Russell Goldman's 'Closing Time' Short Puts an Unexpected Twist on Time Travel
Caleb Foote in Closing Time courtesy of Russell Goldman

Writer-director Russell Goldman made his new short film, “Closing Time,” as a proof-of-concept for a future feature. But although the story hinges on the main character’s yearning to travel back in time, it puts an unexpected twist on the popular sci-fi trope.

“This is a concept that I have been working on for as long in my adult life as I can remember,” Goldman, who also serves as head of Jamie Lee Curtis’ Comet Pictures, tells MovieMaker ahead of the short’s world premiere at LA Shorts International Film Festival on Sunday at 7:45 p.m.

“Closing Time” follows Trent (Caleb Foote), a late-twenty-something who gathers his group of estranged best friends from college for a party at a local bar. Expecting to walk into a bustling crowd, Trent’s friends are confused when they realize it’s just the six of them. They’re threatening to go home early when Semisonic’s hit song “Closing Time” starts playing on the speakers. Trent slips mysterious pairs of headphones over their ears, dropping them into a shared psychosis via the song in which they’re transported back to a moment six years prior — right before everything went wrong.

Making Closing Time

The storyline plays with time travel, but in more of a dream-state sense, a la Christopher Nolan’s Inception. Goldman says it was important to him to shake up the time-travel trope.

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“As much as I love some of them, I am weary of time travel movies in this specific regard. And I realized that there had not been many movies about just inventing a different psychosis-like alternate reality that you can just Matrix-style step into and — so long as you have your other pals — you could just live out whatever that [fantasy] was or whatever you hoped it could be or could have been,” he says.

“It came from this surreal, mid-late 20s feeling of, like, there’s a track record of my decisions now and a series of fuck-ups and successes and choices. And they all led to what I have today.”

The alternate-reality-through-shared-psychosis concept is reminiscent of the many multiverse plots that have cropped up recently in popular films like Spider-Man: No Way Home, Dr. Strange and the Multiverse of Madness, and Ant-Man and the Wasp: Quantumania.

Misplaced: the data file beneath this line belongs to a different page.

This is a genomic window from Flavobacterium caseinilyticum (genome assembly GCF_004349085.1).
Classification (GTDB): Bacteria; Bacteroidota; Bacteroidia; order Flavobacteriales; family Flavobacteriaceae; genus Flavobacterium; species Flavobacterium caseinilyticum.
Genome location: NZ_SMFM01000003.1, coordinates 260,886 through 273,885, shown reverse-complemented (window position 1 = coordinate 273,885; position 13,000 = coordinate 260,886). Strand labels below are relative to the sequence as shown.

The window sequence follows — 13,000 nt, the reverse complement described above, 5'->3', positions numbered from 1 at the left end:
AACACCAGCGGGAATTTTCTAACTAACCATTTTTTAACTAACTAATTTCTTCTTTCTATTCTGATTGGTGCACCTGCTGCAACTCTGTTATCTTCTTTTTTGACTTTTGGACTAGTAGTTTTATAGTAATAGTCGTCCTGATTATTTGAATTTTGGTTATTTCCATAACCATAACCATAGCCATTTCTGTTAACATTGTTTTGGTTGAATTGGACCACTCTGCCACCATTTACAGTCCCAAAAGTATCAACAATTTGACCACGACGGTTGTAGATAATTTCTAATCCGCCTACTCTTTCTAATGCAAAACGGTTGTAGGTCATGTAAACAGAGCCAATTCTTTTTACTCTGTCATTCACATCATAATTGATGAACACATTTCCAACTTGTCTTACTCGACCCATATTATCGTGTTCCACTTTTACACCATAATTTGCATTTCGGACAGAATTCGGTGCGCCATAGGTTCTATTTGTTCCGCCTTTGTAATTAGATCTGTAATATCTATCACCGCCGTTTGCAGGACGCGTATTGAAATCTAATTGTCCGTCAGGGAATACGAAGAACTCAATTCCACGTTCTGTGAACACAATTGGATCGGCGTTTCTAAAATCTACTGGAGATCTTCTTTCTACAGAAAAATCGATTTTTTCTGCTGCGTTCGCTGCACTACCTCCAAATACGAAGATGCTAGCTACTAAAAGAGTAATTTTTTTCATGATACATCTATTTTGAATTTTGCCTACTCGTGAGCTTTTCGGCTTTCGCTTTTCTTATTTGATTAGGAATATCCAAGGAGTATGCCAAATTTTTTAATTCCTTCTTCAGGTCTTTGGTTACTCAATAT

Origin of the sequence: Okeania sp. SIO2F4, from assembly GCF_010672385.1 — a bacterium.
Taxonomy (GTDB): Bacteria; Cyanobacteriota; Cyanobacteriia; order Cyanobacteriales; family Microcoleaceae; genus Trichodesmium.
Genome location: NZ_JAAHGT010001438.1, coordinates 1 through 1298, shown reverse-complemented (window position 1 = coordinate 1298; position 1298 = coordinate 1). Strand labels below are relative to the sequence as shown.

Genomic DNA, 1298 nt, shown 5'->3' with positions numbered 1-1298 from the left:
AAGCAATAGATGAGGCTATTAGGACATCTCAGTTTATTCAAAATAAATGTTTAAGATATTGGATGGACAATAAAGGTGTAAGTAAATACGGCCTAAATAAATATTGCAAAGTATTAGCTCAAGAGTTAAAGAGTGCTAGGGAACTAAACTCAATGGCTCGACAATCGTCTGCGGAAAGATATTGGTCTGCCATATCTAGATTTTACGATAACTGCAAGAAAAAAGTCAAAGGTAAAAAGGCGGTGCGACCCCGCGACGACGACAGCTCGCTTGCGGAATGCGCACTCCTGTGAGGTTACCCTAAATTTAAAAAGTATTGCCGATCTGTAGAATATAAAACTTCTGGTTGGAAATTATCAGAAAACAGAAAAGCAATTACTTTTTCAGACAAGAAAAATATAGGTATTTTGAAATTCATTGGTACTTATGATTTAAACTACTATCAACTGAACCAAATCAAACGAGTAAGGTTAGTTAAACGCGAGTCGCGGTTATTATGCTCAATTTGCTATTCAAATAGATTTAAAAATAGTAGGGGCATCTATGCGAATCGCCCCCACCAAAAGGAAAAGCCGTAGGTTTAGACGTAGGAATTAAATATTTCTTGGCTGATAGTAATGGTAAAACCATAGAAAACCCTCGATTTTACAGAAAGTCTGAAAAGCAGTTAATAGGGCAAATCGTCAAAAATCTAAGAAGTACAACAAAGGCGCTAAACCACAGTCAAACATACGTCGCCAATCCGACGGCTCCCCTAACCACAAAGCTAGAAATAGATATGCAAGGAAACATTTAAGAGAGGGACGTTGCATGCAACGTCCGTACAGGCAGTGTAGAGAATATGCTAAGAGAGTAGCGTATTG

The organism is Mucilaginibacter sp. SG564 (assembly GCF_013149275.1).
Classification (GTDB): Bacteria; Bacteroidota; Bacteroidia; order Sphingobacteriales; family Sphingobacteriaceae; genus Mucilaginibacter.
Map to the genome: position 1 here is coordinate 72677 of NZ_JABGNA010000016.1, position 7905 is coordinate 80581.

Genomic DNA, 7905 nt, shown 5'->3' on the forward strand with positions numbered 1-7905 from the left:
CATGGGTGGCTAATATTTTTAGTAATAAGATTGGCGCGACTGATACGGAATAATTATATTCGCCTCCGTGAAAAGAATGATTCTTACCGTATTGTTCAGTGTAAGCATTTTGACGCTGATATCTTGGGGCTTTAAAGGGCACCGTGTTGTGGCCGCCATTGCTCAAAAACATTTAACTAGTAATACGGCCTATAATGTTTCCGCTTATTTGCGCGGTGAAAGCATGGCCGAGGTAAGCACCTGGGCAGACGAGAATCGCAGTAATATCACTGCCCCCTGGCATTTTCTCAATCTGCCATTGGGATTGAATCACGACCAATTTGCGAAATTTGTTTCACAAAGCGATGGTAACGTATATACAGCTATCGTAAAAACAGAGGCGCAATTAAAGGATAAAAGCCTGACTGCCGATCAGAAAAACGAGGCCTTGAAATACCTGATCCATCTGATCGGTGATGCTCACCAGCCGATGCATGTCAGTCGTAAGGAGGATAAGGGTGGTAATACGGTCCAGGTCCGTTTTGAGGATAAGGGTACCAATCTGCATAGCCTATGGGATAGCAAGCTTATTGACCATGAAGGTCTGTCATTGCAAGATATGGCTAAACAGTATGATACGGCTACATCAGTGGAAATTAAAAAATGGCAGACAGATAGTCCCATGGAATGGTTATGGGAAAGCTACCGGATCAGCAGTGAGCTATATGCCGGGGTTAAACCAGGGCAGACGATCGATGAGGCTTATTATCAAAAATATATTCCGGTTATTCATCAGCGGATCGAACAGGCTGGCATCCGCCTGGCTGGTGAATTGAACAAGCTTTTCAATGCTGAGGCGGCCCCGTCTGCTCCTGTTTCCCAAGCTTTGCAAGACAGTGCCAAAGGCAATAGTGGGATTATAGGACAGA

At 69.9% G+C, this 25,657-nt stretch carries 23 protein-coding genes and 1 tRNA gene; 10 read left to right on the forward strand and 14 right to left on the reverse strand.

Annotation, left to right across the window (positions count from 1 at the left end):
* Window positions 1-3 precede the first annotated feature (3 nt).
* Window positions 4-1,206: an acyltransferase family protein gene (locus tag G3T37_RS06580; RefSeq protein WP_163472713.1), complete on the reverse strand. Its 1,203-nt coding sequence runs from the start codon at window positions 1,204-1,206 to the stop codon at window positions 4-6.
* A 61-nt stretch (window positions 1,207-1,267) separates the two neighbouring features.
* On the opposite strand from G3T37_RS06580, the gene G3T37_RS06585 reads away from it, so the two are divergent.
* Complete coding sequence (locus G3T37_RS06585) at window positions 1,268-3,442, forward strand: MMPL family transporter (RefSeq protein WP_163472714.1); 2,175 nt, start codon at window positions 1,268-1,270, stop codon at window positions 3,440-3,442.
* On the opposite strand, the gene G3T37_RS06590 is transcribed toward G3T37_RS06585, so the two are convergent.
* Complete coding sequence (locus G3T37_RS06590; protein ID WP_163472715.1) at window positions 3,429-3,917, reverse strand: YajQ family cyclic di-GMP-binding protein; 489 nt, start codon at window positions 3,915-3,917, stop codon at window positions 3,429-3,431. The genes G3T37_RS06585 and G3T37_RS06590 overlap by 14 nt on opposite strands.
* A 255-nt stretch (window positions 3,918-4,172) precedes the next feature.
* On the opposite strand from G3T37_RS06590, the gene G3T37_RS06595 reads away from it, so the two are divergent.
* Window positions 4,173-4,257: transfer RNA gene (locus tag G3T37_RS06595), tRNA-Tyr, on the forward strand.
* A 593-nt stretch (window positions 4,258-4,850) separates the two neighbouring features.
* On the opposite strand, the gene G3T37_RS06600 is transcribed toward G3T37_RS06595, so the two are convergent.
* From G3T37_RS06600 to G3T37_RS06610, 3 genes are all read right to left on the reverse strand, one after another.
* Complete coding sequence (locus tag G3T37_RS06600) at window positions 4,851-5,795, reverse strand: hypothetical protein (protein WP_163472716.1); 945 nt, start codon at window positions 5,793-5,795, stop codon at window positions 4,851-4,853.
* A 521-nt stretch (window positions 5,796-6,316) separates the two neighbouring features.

“There’s something, of course, in the broader consciousness right now about multiverse stories. And I think a lot of them are wrestling with those ideas of, ‘What if I went down this other path?'” Goldman says. “I think that the thing that intrigues me the most about ‘Closing Time’ is framing those within a fixation — like in the case of Trent… fixating on friendships that meant so much to him and are falling apart, and approaching that kind of dark state of mind with a movie that could support it.”

The cliffhanger ending of “Closing Time,” which finds Trent and his friends sling-shotted into an alternate reality where they’re back in college, is meant to serve as the jumping-off point for a feature-length film. And it leaves the door wide open to an endless supply of endings.

“What is surrounding them is basically what the five of them can collectively remember as a hive mind, so it’s not quite back to exactly what it actually was six years ago — details are changing, because people are remembering things,” Goldman says of what he might explore in the feature-length version. “The core problem of the rest of the story is that some people want to stay and some people want to leave.”

Goldman is a Los Angeles-based writer and filmmaker from Virginia. He co-wrote the upcoming Blumhouse feature Mother Nature — based on the graphic novel of the same name coming out this summer — with his Comet Pictures producing partner, Jamie Lee Curtis.

Goldman is also the writer-director behind the 2022 short film “Return to Sender,” also produced by Curtis, which he plans to expand into his feature directorial debut.

In addition to Foote, “Closing Time” also stars Terry Hu, Alyssa Limperis, Demi Adejuyigbe, and Samantha Bartow. It was written and directed by Goldman and produced by Jake Katofsky and Liz Maupin.

You can watch the trailer for “Closing Time” and learn more about Goldman’s other projects on his website here.

Main Image: Caleb Foote in “Closing Time” courtesy of Russell Goldman.